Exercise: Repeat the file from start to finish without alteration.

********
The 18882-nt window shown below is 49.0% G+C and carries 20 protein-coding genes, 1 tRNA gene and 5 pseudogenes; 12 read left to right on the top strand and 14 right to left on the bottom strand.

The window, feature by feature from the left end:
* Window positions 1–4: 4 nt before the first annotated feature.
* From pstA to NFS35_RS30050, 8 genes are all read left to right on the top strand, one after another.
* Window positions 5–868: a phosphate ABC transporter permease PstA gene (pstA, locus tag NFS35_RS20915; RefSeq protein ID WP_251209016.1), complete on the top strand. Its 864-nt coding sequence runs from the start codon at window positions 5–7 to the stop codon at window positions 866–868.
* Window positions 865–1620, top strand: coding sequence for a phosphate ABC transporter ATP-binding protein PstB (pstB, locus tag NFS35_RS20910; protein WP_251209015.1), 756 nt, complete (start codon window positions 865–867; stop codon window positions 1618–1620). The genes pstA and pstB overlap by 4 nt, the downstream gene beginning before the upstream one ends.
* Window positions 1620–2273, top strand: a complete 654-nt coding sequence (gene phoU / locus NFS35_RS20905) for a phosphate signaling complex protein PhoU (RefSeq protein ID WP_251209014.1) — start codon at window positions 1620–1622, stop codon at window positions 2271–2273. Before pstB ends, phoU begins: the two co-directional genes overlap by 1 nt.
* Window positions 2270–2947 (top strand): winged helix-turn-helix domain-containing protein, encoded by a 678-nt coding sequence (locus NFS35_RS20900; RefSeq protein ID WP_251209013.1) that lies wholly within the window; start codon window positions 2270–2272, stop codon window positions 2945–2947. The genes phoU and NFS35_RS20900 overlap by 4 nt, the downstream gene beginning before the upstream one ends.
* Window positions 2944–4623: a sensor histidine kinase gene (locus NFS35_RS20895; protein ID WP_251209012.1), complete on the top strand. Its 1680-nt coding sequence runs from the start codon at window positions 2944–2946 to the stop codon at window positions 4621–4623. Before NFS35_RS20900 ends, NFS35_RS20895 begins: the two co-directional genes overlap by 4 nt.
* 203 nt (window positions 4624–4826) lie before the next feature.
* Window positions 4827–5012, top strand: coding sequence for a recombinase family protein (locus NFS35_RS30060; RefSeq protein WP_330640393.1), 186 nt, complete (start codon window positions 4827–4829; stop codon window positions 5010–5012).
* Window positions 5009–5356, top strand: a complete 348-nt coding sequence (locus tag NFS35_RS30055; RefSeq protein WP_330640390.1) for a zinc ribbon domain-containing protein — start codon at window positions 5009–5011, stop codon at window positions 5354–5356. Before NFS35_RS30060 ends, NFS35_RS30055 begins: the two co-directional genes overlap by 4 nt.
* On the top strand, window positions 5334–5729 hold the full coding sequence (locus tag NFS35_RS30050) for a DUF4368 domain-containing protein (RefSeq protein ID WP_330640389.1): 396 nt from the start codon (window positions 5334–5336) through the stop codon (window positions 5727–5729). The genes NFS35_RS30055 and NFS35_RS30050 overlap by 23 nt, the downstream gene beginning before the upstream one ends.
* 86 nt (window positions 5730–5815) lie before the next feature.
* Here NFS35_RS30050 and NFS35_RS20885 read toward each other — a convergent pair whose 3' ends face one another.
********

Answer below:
The 18882-nt window shown below is 49.0% G+C and carries 20 protein-coding genes, 1 tRNA gene and 5 pseudogenes; 12 read left to right on the top strand and 14 right to left on the bottom strand.

The window, feature by feature from the left end:
* Window positions 1–4: 4 nt before the first annotated feature.
* From pstA to NFS35_RS30050, 8 genes are all read left to right on the top strand, one after another.
* Window positions 5–868: a phosphate ABC transporter permease PstA gene (pstA, locus tag NFS35_RS20915; RefSeq protein ID WP_251209016.1), complete on the top strand. Its 864-nt coding sequence runs from the start codon at window positions 5–7 to the stop codon at window positions 866–868.
* Window positions 865–1620, top strand: coding sequence for a phosphate ABC transporter ATP-binding protein PstB (pstB, locus tag NFS35_RS20910; protein WP_251209015.1), 756 nt, complete (start codon window positions 865–867; stop codon window positions 1618–1620). The genes pstA and pstB overlap by 4 nt, the downstream gene beginning before the upstream one ends.
* Window positions 1620–2273, top strand: a complete 654-nt coding sequence (gene phoU / locus NFS35_RS20905) for a phosphate signaling complex protein PhoU (RefSeq protein ID WP_251209014.1) — start codon at window positions 1620–1622, stop codon at window positions 2271–2273. Before pstB ends, phoU begins: the two co-directional genes overlap by 1 nt.
* Window positions 2270–2947 (top strand): winged helix-turn-helix domain-containing protein, encoded by a 678-nt coding sequence (locus NFS35_RS20900; RefSeq protein ID WP_251209013.1) that lies wholly within the window; start codon window positions 2270–2272, stop codon window positions 2945–2947. The genes phoU and NFS35_RS20900 overlap by 4 nt, the downstream gene beginning before the upstream one ends.
* Window positions 2944–4623: a sensor histidine kinase gene (locus NFS35_RS20895; protein ID WP_251209012.1), complete on the top strand. Its 1680-nt coding sequence runs from the start codon at window positions 2944–2946 to the stop codon at window positions 4621–4623. Before NFS35_RS20900 ends, NFS35_RS20895 begins: the two co-directional genes overlap by 4 nt.
* 203 nt (window positions 4624–4826) lie before the next feature.
* Window positions 4827–5012, top strand: coding sequence for a recombinase family protein (locus NFS35_RS30060; RefSeq protein WP_330640393.1), 186 nt, complete (start codon window positions 4827–4829; stop codon window positions 5010–5012).
* Window positions 5009–5356, top strand: a complete 348-nt coding sequence (locus tag NFS35_RS30055; RefSeq protein WP_330640390.1) for a zinc ribbon domain-containing protein — start codon at window positions 5009–5011, stop codon at window positions 5354–5356. Before NFS35_RS30060 ends, NFS35_RS30055 begins: the two co-directional genes overlap by 4 nt.
* On the top strand, window positions 5334–5729 hold the full coding sequence (locus tag NFS35_RS30050) for a DUF4368 domain-containing protein (RefSeq protein ID WP_330640389.1): 396 nt from the start codon (window positions 5334–5336) through the stop codon (window positions 5727–5729). The genes NFS35_RS30055 and NFS35_RS30050 overlap by 23 nt, the downstream gene beginning before the upstream one ends.
* 86 nt (window positions 5730–5815) lie before the next feature.
* Here NFS35_RS30050 and NFS35_RS20885 read toward each other — a convergent pair whose 3' ends face one another.